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Enabling Addictions in Relationships – Examples & How to Find Help

Many people who are in relationships with an addict – whether the addiction is chemical or behavioral – find themselves in situations where they can choose either to address the addiction, or allow it to continue. Unfortunately, to allow harmful behavior to continue is to enable it, and the choice to enable another person can cause serious financial, emotional, and interpersonal problems.

In this complicated situation, it’s essential to take steps to address the problem head-on. If the addiction goes unaddressed, the negative consequences are likely to escalate.

Examples of Enabling Addiction

When the word “enabling” is used with addiction, most people think of obvious addictions, such as dependency on alcohol or drugs. But many addictions aren’t as obvious from the outside looking in, and enabling isn’t always about addiction, either.

Here are some examples of less-common addictions or problematic behaviors, and the enabling that often accompanies them:

  1. Gambling. Playing poker with friends can be harmless and fun, but some people can take an entire paycheck or even a lifetime of savings to the race track or casino, and blow through all of it. In this situation, an enabler may provide rent or grocery money, rather than allowing the gambler to go through an eviction, which could be a necessary consequence of gambling away all funds.
  2. Stealing. Kleptomania is a recognized mental disorder that compels individuals to compulsively steal. The loved one of a kleptomaniac may lie to police to cover up the crimes, rather than allowing the addict to face criminal charges.
  3. Sex or Pornography. A person who is addicted to sex or pornography is controlled by their compulsion and finds relief from the misuse of their natural sex drives. The spouse of a porn addict may enable the behavior by minimizing his or her own feelings about the damage it causes, or may come across as unconcerned that young children may find the material in the house. Enabling may take the form of nonchalance over the addiction, even if it causes a great deal of internal pain.
  4. Working. People have to work to pay the bills, but work can also become the cornerstone of an individual’s life. An enabler may find him- or herself internally blaming the employer for their unfair expectations, rather than directly addressing the workaholic’s choice to remain late at the office every night.

Enabling isn’t something that is done out of malevolence or disregard; rather, it’s a set of behaviors that usually begin from a place of care and concern.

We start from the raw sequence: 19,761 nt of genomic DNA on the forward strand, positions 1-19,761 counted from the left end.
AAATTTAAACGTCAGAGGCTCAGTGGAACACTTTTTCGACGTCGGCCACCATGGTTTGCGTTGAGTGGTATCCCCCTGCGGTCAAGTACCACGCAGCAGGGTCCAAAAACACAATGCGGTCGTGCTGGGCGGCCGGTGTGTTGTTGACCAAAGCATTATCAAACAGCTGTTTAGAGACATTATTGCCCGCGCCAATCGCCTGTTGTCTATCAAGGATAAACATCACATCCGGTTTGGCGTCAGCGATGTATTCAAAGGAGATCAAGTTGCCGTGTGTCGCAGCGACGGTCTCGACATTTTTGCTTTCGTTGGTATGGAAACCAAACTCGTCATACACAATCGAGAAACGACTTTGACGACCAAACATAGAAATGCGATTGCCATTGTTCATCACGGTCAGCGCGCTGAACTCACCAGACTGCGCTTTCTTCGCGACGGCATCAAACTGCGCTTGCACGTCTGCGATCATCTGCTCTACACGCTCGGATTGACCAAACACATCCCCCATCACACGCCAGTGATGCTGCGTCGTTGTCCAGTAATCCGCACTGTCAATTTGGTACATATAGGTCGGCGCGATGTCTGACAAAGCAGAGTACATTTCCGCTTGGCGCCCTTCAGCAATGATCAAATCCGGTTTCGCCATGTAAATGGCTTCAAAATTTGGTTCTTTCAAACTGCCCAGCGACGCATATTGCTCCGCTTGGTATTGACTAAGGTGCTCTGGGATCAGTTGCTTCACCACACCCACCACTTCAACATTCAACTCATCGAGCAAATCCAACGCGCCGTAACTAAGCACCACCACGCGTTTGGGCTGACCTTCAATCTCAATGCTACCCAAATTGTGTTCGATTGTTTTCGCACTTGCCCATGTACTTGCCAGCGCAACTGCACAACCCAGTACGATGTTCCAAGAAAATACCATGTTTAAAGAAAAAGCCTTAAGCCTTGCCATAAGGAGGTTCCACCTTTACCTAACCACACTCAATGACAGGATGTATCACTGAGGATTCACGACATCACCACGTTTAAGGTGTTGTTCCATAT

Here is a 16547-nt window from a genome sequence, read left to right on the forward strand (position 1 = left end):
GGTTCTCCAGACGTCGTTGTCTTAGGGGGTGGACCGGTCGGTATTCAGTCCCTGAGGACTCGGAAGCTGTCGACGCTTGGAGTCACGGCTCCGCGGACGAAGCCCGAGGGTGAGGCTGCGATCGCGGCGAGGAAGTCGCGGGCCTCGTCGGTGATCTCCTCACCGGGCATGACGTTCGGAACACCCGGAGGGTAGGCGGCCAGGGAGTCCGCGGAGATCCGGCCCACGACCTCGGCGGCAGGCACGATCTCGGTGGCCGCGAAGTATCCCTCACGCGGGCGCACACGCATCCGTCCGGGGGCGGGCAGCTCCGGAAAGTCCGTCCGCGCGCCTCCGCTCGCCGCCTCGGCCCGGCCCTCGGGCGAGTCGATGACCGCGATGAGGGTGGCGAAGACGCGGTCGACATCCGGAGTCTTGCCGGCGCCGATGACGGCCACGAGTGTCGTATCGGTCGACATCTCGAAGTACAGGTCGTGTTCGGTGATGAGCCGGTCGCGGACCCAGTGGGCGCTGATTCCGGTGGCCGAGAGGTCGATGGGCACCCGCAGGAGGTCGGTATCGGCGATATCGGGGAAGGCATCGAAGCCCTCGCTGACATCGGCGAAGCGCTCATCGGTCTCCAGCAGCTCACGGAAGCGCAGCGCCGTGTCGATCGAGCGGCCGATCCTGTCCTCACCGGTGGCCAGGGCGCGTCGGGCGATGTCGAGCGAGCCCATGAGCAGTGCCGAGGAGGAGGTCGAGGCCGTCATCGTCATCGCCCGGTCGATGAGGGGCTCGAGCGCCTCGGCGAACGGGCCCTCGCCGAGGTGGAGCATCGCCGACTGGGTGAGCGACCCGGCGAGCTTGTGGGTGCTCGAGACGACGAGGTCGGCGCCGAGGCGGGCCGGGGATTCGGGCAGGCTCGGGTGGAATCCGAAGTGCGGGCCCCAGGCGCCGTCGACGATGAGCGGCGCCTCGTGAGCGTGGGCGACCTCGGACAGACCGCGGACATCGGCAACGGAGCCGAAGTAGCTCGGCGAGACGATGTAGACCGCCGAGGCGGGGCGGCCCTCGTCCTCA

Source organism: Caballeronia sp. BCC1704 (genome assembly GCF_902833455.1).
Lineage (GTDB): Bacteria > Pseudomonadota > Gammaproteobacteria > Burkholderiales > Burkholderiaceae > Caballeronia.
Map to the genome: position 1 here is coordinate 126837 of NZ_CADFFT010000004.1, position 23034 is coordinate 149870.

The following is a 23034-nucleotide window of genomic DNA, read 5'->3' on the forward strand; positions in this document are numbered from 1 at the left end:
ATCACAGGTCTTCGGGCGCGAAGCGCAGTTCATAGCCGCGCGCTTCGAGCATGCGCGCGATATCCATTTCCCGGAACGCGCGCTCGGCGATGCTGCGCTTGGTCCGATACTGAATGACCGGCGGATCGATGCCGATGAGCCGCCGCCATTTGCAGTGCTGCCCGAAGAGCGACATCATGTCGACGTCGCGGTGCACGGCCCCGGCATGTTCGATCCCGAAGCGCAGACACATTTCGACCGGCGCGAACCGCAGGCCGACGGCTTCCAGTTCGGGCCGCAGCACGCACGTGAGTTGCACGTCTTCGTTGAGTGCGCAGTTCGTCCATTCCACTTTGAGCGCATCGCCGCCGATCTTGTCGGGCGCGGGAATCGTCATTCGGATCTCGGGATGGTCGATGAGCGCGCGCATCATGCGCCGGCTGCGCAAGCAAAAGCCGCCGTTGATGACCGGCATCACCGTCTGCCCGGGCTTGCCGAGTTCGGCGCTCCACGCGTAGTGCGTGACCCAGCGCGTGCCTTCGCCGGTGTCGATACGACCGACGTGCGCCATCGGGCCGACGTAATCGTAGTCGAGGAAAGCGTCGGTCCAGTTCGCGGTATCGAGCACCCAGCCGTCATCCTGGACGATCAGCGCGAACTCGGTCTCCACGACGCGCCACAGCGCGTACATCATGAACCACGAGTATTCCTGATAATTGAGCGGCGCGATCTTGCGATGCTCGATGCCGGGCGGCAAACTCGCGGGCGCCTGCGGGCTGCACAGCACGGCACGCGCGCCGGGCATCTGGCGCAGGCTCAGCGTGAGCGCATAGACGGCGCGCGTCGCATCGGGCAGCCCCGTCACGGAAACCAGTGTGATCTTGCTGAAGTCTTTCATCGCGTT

In a classic example, the wife of an alcoholic enables her husband to continue drinking by making excuses for his behavior or restocking the refrigerator with beer to prevent an outburst. At first glance, the wife’s behavior appears kind and thoughtful. She has prevented her husband from facing uncomfortable consequences at work due to a hangover if she calls in sick for him. Additionally, she has also warded off an angry outburst directed at the children when the refrigerator is out of beer.

However, she has also allowed several insidious and harmful patterns to continue unabated. In this example, the most obvious negative pattern is that the husband remains an alcoholic despite her apparent care and concern, thereby putting his physical health and the mental/emotional health of the entire family at risk.

The above is just an example, and many situations of addiction present with much more complexity than is afforded here. Many spouses of alcoholics are also managing the threat of physical or emotional harm when they enable a problem drinking behavior. If this is the case, the spouse should contact the National Domestic Violence Hotline at 1-800-799-7233 prior to making any moves to cease the behavior.

The Emotional and Financial Toll of Enabling

Addiction, however, is not just an individual tragedy. In the alcoholic example above, there are several painful repercussions that can ripple through the family if the alcoholic’s wife enables her spouse to continue his problem drinking. The wife will learn that she exists to stay one step ahead of the addiction, which deeply stunts her personal and emotional health.

But enabling problematic behavior carries a substantial financial burden, as well. Remaining one step ahead of an addict who will do anything to meet his or her needs can prove to be very costly – sometimes resulting in financial ruin.

Consider several real-life examples:

  1. Financial Support of Addiction. The loved ones of alcoholics or drug addicts sometimes pawn treasured items, take on extra jobs, miss their own rent payments, or forgo their own dreams and goals to support the addiction. The enabler isn’t trying to support the addiction itself; he or she is trying to pay the bills for the addict who has used up every resource to pay for a habit. The problem, however, is that the addict doesn’t care or notice the personal sacrifice as long as he or she continues to obtain what is needed to satiate the addiction.
  2. Credit Card Debt. To trust an addict with financial information or access can cause enormous credit card debt and other types of debt, which can occur overnight. In one example, a gambling addict racked up $100,000 in credit card debt in one day at a casino. While this example is extreme, the husband of the addict had an inclination that his wife had a problem, but he never denied her access to their finances.
  3. Job Loss. Addicts can continue with their dysfunctional behaviors for years, but sometimes the world of an addict can crash down overnight. Imagine the financial loss to a family if the primary breadwinner gets in a car accident while driving under the influence. The crash could further cause a suspension or firing from work, and thereby precipitate large financial problems for the family.

If the emotional costs of enabling an addiction are too abstract to grasp hold of, hopefully the very real financial repercussions will sway an enabler to address problematic behaviors head-on.

Enabling Emotional Toll

Assessing the Relationship

Of course, no one goes into a relationship thinking about how fun it is to emotionally and financially support an addict. Sometimes the addict is a loved family member who is suffering from an unmanageable problem. Other times, the relationship is freely entered because of joint emotional satisfaction from codependency. And some people find themselves blindsided by a hidden addiction once they’re already well into a relationship. All of these scenarios can make it extremely difficult to extricate oneself from unhealthy enabling patterns.

If you’re starting to wonder whether or not you’re enabling someone you love, ask yourself the following questions:

  • Are you afraid that your loved one will yell, scream, or grow violent if you don’t do something to help them?
  • Are you prone to ignore behaviors that are hurting you?